Healthy older people sleep better, both experts said. They don't necessarily nap more, and dozing off at the opera or movies is by no means a given.
In his own research, Vitiello said, "we looked at napping in older adults -- but not as large a sample, and found that, like sleep complaints, napping is driven by illness burden. If an older person complains [of sleep problems], something's going on and it needs to be dealt with. A physician shouldn't say, 'OK, you're old.' "
Treatment could include referring a patient to a sleep clinic or to a psychiatrist, Vitiello said. And Grandner said patients have been helped by combinations of psychotherapy and relaxation therapy.
Because of the nature of the study -- a "cross-sectional" survey -- the authors said they can't conclude that a cause-and-effect relationship exists between aging and sleep.
Vitiello did point out some methodology issues with the survey, such as an overall response rate of only 40 percent. And, because the study was landline based -- no cellphones -- he added that could affect participation rates among different age groups.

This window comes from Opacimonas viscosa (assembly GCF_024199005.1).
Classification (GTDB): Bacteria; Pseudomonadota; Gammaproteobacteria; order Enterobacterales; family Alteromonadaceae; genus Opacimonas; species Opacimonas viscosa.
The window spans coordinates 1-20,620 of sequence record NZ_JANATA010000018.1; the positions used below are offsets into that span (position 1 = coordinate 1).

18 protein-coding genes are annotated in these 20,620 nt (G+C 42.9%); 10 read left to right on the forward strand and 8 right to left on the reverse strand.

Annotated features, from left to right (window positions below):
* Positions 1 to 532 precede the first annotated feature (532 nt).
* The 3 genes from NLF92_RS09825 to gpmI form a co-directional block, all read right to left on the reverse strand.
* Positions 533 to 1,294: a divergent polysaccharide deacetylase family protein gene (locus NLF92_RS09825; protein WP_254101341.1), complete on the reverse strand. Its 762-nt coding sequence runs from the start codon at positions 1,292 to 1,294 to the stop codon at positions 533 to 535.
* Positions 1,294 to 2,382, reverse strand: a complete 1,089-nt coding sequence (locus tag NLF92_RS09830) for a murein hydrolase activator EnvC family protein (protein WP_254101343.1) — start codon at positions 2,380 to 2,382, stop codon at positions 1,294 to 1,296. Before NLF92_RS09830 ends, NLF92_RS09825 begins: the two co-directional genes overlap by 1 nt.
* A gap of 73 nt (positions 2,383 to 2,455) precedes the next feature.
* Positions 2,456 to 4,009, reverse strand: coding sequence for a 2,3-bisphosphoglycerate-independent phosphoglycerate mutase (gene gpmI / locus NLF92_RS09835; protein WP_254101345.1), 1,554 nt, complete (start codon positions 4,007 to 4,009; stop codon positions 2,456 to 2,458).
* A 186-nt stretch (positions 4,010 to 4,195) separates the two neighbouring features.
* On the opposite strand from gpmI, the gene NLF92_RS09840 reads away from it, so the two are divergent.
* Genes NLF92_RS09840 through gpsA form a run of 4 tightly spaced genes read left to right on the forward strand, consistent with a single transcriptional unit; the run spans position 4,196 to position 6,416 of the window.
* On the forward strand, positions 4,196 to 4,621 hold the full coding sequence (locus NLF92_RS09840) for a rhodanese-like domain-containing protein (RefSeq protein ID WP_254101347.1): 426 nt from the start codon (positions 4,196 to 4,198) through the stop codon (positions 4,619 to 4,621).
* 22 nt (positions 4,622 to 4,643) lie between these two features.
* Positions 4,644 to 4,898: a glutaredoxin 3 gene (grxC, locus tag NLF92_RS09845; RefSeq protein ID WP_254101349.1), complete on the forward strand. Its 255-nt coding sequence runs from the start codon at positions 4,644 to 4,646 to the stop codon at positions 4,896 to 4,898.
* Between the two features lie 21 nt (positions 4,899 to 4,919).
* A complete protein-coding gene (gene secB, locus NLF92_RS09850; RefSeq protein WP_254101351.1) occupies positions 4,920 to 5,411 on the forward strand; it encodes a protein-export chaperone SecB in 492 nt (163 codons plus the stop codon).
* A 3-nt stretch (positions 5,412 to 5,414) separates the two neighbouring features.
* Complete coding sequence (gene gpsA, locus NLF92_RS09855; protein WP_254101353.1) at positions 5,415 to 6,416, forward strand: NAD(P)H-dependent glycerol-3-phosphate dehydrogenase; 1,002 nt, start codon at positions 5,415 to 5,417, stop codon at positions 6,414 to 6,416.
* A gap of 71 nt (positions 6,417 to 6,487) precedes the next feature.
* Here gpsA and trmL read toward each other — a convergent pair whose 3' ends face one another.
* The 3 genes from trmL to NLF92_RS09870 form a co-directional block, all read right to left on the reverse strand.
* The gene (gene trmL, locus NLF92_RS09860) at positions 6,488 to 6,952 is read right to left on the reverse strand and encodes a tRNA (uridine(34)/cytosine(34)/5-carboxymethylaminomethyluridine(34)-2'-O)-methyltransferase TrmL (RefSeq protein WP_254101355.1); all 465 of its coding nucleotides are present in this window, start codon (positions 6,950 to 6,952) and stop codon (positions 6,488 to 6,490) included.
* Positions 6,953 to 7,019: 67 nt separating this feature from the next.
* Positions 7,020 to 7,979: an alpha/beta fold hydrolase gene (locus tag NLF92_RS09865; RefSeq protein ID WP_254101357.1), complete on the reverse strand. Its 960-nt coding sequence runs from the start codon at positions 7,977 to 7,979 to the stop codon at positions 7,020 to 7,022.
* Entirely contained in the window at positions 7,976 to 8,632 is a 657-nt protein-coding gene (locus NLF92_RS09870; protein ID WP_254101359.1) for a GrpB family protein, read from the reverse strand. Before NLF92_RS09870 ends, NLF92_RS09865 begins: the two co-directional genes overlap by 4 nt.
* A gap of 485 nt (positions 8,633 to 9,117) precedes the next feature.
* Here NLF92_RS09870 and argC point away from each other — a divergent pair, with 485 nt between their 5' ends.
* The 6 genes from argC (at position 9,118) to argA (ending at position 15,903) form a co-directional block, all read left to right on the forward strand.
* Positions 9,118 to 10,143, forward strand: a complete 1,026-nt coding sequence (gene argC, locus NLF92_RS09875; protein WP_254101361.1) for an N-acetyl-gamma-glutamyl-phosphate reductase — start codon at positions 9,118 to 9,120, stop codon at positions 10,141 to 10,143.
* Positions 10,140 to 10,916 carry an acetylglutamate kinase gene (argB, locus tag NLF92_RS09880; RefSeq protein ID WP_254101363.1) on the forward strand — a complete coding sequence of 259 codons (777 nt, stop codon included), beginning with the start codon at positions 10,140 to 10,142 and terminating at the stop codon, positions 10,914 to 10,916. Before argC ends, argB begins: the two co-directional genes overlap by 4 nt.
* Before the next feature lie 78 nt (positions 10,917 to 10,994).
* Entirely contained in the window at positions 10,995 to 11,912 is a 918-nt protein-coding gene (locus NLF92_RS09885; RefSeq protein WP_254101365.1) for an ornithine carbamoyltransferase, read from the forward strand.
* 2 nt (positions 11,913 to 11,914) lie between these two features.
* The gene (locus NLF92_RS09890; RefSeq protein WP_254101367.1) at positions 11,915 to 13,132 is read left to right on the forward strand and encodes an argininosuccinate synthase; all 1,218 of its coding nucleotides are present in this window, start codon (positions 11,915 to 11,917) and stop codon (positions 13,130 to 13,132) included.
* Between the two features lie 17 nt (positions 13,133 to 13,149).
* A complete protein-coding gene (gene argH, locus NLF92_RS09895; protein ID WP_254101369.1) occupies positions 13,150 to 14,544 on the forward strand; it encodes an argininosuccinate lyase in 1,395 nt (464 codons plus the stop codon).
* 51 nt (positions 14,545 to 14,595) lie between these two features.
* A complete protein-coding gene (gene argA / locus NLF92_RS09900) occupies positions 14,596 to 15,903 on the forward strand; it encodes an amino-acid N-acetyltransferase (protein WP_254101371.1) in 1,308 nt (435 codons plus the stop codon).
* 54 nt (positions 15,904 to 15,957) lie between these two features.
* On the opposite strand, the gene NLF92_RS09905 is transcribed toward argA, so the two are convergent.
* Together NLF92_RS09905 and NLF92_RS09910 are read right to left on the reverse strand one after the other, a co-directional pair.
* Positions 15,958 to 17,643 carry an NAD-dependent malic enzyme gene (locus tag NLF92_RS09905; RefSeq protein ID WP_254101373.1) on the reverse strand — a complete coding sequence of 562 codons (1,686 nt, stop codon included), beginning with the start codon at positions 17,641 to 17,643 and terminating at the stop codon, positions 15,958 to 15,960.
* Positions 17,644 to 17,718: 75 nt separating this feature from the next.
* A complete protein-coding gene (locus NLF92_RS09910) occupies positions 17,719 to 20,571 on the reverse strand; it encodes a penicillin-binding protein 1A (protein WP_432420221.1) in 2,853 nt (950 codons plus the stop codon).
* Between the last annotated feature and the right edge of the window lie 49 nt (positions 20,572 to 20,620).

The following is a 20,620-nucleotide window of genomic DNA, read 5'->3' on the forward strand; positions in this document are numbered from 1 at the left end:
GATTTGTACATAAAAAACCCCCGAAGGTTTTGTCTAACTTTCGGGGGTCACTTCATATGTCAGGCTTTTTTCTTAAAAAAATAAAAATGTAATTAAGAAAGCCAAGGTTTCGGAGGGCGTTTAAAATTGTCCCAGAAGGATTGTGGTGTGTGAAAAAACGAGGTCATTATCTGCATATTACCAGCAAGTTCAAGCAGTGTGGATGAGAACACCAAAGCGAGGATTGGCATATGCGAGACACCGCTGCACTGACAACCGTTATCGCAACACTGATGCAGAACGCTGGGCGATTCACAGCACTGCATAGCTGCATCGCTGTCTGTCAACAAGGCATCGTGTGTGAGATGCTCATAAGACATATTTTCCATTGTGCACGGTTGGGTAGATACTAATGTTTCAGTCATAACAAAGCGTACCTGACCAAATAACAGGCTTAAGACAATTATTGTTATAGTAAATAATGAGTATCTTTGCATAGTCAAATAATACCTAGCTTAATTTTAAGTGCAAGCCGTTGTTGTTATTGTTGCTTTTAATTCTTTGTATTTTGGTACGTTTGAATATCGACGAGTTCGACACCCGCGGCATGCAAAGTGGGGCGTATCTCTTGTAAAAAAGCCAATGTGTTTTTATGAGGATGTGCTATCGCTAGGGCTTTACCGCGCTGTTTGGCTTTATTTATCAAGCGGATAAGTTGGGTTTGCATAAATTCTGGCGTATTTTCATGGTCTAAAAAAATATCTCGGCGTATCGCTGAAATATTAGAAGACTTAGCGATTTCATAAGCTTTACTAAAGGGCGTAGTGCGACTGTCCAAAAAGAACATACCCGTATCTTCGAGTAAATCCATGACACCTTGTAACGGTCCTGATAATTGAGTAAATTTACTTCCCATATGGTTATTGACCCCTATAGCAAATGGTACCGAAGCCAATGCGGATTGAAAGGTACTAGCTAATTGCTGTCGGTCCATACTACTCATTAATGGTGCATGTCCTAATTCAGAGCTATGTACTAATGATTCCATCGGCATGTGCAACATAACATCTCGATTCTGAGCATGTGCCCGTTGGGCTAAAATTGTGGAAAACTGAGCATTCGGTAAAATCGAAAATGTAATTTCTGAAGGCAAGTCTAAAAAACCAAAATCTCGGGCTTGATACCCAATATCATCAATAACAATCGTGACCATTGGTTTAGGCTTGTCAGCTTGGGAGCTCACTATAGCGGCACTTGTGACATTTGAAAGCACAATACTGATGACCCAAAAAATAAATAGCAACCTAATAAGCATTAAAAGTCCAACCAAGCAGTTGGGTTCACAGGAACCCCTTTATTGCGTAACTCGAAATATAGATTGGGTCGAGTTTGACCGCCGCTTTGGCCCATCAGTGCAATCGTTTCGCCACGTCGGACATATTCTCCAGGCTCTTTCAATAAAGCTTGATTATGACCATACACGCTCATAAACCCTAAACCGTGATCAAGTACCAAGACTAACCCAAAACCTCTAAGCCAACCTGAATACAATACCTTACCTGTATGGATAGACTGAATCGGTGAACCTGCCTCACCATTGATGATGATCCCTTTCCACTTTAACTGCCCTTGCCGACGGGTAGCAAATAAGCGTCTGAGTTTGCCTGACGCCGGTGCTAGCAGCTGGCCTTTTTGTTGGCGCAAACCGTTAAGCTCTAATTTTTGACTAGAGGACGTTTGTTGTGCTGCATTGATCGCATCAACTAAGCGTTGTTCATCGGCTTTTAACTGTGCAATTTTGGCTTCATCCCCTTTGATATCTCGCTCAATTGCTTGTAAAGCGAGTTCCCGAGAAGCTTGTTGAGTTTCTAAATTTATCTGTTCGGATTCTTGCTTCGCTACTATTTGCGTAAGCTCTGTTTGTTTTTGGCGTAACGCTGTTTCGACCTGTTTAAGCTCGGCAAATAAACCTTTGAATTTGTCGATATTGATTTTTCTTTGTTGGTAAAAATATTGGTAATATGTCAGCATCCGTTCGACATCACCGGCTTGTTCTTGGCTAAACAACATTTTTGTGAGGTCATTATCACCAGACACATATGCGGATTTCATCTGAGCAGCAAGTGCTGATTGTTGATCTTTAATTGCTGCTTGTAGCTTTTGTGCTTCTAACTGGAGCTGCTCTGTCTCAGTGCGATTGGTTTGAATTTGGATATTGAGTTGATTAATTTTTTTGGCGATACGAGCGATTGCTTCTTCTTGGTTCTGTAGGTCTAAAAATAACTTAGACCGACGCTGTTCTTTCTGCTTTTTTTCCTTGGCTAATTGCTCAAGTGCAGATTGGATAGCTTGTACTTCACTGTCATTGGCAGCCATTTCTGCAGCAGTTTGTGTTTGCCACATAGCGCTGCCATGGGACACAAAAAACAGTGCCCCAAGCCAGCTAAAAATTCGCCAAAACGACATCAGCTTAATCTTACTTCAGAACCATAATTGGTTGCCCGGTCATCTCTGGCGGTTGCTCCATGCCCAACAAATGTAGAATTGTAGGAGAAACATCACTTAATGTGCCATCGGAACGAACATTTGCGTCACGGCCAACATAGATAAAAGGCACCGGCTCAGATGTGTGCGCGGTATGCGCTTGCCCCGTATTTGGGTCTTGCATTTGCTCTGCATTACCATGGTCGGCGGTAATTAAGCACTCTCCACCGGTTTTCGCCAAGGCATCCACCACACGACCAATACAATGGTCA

"The common knowledge is that sleep deteriorates with age," Grandner said. And, he added, many sleep-lab studies have shown "certain aspects of sleep get worse as you get older. Older people tend to take longer to fall asleep, they have more awakenings. A lot of the restorative and healing functions of sleep tend to happen less in older people.
"However, what we found [in the study] was that even if their sleep objectively might be worse, their experience of their sleep is better," he said. Part of the explanation may be that older people have other health problems that leave sleep issues lower on t
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